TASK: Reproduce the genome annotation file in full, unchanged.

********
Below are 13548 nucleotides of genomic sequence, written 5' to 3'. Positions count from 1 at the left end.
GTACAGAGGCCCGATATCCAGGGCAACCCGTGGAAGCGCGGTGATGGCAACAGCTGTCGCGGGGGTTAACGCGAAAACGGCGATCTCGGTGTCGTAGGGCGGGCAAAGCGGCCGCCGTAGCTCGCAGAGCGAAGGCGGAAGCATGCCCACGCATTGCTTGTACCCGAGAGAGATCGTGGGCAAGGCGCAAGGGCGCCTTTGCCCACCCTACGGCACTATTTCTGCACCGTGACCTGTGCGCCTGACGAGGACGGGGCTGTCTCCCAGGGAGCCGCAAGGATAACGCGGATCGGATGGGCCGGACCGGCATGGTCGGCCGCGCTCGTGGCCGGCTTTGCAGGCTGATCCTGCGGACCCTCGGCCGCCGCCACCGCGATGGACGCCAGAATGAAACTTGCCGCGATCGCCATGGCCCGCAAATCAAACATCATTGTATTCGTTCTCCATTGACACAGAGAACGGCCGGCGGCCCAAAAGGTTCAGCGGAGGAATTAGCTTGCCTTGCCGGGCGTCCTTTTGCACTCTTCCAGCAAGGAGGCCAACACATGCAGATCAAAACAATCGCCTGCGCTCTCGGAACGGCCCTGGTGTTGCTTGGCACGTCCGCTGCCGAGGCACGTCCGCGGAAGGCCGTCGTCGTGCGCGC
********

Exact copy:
Below are 13548 nucleotides of genomic sequence, written 5' to 3'. Positions count from 1 at the left end.
GTACAGAGGCCCGATATCCAGGGCAACCCGTGGAAGCGCGGTGATGGCAACAGCTGTCGCGGGGGTTAACGCGAAAACGGCGATCTCGGTGTCGTAGGGCGGGCAAAGCGGCCGCCGTAGCTCGCAGAGCGAAGGCGGAAGCATGCCCACGCATTGCTTGTACCCGAGAGAGATCGTGGGCAAGGCGCAAGGGCGCCTTTGCCCACCCTACGGCACTATTTCTGCACCGTGACCTGTGCGCCTGACGAGGACGGGGCTGTCTCCCAGGGAGCCGCAAGGATAACGCGGATCGGATGGGCCGGACCGGCATGGTCGGCCGCGCTCGTGGCCGGCTTTGCAGGCTGATCCTGCGGACCCTCGGCCGCCGCCACCGCGATGGACGCCAGAATGAAACTTGCCGCGATCGCCATGGCCCGCAAATCAAACATCATTGTATTCGTTCTCCATTGACACAGAGAACGGCCGGCGGCCCAAAAGGTTCAGCGGAGGAATTAGCTTGCCTTGCCGGGCGTCCTTTTGCACTCTTCCAGCAAGGAGGCCAACACATGCAGATCAAAACAATCGCCTGCGCTCTCGGAACGGCCCTGGTGTTGCTTGGCACGTCCGCTGCCGAGGCACGTCCGCGGAAGGCCGTCGTCGTGCGCGC